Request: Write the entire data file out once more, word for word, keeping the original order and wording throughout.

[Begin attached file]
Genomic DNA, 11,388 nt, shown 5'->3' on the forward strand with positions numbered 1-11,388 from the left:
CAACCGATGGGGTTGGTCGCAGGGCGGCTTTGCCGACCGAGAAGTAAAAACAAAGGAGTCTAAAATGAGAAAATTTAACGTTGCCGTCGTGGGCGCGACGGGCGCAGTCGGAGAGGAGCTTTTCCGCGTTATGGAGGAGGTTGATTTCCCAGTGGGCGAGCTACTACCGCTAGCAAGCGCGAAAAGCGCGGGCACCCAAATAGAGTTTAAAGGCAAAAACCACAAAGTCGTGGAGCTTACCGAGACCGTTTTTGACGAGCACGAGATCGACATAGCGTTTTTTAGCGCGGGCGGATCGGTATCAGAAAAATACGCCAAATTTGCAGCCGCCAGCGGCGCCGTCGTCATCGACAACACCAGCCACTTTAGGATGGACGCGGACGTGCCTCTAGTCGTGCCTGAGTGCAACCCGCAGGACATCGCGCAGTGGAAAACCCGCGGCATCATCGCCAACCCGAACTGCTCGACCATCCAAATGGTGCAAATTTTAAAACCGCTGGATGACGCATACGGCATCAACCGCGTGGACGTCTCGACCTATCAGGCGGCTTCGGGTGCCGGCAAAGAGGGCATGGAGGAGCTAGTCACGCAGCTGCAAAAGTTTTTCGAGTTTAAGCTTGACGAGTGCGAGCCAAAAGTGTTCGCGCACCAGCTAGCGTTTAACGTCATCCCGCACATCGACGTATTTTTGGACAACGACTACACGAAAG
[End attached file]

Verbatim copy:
Genomic DNA, 11,388 nt, shown 5'->3' on the forward strand with positions numbered 1-11,388 from the left:
CAACCGATGGGGTTGGTCGCAGGGCGGCTTTGCCGACCGAGAAGTAAAAACAAAGGAGTCTAAAATGAGAAAATTTAACGTTGCCGTCGTGGGCGCGACGGGCGCAGTCGGAGAGGAGCTTTTCCGCGTTATGGAGGAGGTTGATTTCCCAGTGGGCGAGCTACTACCGCTAGCAAGCGCGAAAAGCGCGGGCACCCAAATAGAGTTTAAAGGCAAAAACCACAAAGTCGTGGAGCTTACCGAGACCGTTTTTGACGAGCACGAGATCGACATAGCGTTTTTTAGCGCGGGCGGATCGGTATCAGAAAAATACGCCAAATTTGCAGCCGCCAGCGGCGCCGTCGTCATCGACAACACCAGCCACTTTAGGATGGACGCGGACGTGCCTCTAGTCGTGCCTGAGTGCAACCCGCAGGACATCGCGCAGTGGAAAACCCGCGGCATCATCGCCAACCCGAACTGCTCGACCATCCAAATGGTGCAAATTTTAAAACCGCTGGATGACGCATACGGCATCAACCGCGTGGACGTCTCGACCTATCAGGCGGCTTCGGGTGCCGGCAAAGAGGGCATGGAGGAGCTAGTCACGCAGCTGCAAAAGTTTTTCGAGTTTAAGCTTGACGAGTGCGAGCCAAAAGTGTTCGCGCACCAGCTAGCGTTTAACGTCATCCCGCACATCGACGTATTTTTGGACAACGACTACACGAAAG